Den­mark’s se­cret coast

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armed with ques­tions about north­ern Euro­pean church ar­chi­tec­ture. I wanted to see if the new Nordic cui­sine had spread as far as the back­wa­ters of western Den­mark. We were a mot­ley crew di­vided in in­ter­ests, but united in our quest (im­posed by me) for the per­fect three-gen­er­a­tion week­end get­away.

Af­ter a pain­less 90-minute flight, we picked up our hire car and drove for an hour over flat, empty land, where farms stretch in every di­rec­tion, to Ribe (pop­u­la­tion 8,168). On the south western coast of Jut­land, this, Scan­di­navia’s old­est town, is per­fect for a day’s visit: you might start by wan­der­ing its metic­u­lously main­tained me­dieval streets be­fore pop­ping into its Ro­manesque cathe­dral, in which aged wood carv­ings of griffins sit next to glitzy mo­saics from the Eight­ies.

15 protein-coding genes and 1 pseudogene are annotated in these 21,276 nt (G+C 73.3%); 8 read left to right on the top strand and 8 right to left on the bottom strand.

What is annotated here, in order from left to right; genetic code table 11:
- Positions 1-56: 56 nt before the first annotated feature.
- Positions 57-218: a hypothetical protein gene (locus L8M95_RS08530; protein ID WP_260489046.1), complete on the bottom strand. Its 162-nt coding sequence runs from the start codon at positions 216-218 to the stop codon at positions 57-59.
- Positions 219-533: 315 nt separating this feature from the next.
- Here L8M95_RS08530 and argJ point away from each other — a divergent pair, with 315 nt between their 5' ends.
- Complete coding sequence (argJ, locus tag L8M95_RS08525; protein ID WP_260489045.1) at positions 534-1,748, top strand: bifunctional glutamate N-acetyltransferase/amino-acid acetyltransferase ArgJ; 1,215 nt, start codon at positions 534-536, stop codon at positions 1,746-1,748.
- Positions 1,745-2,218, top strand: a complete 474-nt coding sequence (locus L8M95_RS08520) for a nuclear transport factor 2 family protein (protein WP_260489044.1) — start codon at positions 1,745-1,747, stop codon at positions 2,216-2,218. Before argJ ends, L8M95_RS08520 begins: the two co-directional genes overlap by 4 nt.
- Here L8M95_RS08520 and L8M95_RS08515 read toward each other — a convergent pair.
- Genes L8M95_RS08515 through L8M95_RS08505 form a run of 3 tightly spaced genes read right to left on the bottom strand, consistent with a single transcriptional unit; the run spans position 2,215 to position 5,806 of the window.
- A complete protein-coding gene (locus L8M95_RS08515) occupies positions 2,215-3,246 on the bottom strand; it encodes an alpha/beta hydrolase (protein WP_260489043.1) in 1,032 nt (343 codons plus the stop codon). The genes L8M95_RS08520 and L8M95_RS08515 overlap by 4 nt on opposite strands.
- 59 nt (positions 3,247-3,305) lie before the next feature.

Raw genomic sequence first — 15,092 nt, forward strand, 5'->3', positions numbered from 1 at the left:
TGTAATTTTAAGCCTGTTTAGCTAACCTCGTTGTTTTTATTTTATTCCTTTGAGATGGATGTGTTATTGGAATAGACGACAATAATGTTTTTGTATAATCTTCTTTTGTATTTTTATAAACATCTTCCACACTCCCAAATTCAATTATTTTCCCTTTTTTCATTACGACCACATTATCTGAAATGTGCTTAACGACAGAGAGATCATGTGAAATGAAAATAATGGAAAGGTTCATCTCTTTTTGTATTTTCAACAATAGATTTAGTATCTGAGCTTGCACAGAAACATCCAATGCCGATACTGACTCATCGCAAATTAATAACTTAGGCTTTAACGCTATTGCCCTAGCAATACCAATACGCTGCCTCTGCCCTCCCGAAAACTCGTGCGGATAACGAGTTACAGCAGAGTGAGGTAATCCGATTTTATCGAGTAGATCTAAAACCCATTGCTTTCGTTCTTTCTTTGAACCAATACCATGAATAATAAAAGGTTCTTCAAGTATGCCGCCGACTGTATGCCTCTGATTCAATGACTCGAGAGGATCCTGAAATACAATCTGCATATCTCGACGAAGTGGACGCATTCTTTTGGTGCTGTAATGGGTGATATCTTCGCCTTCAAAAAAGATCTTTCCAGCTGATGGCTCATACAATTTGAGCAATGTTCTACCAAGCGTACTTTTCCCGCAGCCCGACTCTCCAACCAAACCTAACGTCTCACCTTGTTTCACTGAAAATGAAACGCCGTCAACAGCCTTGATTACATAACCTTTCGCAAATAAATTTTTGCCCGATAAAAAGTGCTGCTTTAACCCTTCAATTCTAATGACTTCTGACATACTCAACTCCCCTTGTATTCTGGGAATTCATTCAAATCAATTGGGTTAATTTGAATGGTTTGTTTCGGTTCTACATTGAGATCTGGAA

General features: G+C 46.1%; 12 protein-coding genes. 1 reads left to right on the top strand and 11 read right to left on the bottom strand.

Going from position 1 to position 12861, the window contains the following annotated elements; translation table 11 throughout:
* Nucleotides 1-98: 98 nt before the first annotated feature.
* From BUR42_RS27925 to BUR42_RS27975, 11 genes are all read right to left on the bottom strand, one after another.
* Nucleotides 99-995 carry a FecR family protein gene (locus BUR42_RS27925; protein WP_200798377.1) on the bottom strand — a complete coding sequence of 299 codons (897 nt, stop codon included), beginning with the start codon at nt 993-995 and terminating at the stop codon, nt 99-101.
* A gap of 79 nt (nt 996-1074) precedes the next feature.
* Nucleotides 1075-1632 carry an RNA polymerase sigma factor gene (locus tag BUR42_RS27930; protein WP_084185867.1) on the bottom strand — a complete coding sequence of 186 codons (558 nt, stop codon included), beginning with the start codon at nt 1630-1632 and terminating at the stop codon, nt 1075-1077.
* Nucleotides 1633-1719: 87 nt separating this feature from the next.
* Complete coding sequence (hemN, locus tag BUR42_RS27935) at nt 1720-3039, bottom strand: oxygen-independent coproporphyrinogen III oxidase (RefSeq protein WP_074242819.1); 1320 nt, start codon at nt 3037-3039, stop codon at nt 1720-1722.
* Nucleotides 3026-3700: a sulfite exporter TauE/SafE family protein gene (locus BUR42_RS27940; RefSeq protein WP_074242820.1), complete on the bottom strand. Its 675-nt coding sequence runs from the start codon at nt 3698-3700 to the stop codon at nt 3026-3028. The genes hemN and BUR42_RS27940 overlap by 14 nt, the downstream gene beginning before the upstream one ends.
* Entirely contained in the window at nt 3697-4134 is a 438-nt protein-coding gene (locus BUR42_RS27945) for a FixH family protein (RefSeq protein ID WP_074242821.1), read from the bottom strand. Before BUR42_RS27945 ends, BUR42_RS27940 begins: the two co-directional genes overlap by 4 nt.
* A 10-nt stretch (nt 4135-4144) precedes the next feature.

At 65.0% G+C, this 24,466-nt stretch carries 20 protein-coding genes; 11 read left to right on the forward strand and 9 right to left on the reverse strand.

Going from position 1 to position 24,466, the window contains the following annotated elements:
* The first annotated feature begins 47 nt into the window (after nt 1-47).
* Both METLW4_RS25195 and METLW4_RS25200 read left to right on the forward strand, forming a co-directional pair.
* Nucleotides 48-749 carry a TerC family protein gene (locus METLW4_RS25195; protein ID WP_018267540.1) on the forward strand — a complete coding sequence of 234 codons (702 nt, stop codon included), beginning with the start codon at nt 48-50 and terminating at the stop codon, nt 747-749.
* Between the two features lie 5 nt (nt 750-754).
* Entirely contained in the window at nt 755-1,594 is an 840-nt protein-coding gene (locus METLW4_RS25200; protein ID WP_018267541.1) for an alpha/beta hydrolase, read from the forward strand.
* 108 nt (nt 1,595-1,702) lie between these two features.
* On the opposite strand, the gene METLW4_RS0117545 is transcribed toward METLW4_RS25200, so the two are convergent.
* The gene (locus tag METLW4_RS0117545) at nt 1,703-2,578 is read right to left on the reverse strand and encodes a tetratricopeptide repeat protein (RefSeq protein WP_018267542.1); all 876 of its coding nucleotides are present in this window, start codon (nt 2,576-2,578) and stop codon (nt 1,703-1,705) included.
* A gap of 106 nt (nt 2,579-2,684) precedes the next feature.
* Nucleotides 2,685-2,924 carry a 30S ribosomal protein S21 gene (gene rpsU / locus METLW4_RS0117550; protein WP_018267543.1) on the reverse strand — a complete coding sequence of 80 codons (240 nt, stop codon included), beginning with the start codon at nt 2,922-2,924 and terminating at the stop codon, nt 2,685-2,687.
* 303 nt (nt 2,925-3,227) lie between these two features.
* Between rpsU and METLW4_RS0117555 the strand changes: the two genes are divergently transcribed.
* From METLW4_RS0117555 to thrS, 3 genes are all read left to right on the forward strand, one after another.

From the cathe­dral, we headed to Sael­hun­den, a res­tau­rant in a 17th­cen­tury tim­ber frame inn over­look­ing the Ribe river. Food is the great equaliser in my fam­ily and, via a med­ley of smoked and fried fish of

golden brick at the Mini Cas­tle

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